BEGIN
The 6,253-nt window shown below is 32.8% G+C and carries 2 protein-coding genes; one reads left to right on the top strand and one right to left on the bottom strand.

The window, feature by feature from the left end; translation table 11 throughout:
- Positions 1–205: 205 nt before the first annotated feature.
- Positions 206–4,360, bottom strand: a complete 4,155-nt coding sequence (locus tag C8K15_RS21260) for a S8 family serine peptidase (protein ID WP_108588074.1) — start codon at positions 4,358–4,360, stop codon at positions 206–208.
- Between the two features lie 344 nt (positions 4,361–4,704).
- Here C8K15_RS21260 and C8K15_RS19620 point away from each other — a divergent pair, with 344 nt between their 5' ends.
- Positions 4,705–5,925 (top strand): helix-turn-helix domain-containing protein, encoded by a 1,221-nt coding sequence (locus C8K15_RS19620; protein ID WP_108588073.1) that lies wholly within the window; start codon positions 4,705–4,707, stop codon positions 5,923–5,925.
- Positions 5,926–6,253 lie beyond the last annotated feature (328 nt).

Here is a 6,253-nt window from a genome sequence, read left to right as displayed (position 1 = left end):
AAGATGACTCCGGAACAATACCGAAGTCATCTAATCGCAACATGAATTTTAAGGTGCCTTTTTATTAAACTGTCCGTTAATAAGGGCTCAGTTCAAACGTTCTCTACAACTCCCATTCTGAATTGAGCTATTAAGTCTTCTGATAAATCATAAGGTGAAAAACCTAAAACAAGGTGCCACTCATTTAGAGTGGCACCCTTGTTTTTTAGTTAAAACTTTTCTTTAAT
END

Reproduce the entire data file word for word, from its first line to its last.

The 6,253-nt window shown below is 32.8% G+C and carries 2 protein-coding genes; one reads left to right on the top strand and one right to left on the bottom strand.

The window, feature by feature from the left end; translation table 11 throughout:
- Positions 1–205: 205 nt before the first annotated feature.
- Positions 206–4,360, bottom strand: a complete 4,155-nt coding sequence (locus tag C8K15_RS21260) for a S8 family serine peptidase (protein ID WP_108588074.1) — start codon at positions 4,358–4,360, stop codon at positions 206–208.
- Between the two features lie 344 nt (positions 4,361–4,704).
- Here C8K15_RS21260 and C8K15_RS19620 point away from each other — a divergent pair, with 344 nt between their 5' ends.
- Positions 4,705–5,925 (top strand): helix-turn-helix domain-containing protein, encoded by a 1,221-nt coding sequence (locus C8K15_RS19620; protein ID WP_108588073.1) that lies wholly within the window; start codon positions 4,705–4,707, stop codon positions 5,923–5,925.
- Positions 5,926–6,253 lie beyond the last annotated feature (328 nt).

Here is a 6,253-nt window from a genome sequence, read left to right as displayed (position 1 = left end):
AAGATGACTCCGGAACAATACCGAAGTCATCTAATCGCAACATGAATTTTAAGGTGCCTTTTTATTAAACTGTCCGTTAATAAGGGCTCAGTTCAAACGTTCTCTACAACTCCCATTCTGAATTGAGCTATTAAGTCTTCTGATAAATCATAAGGTGAAAAACCTAAAACAAGGTGCCACTCATTTAGAGTGGCACCCTTGTTTTTTAGTTAAAACTTTTCTTTAAT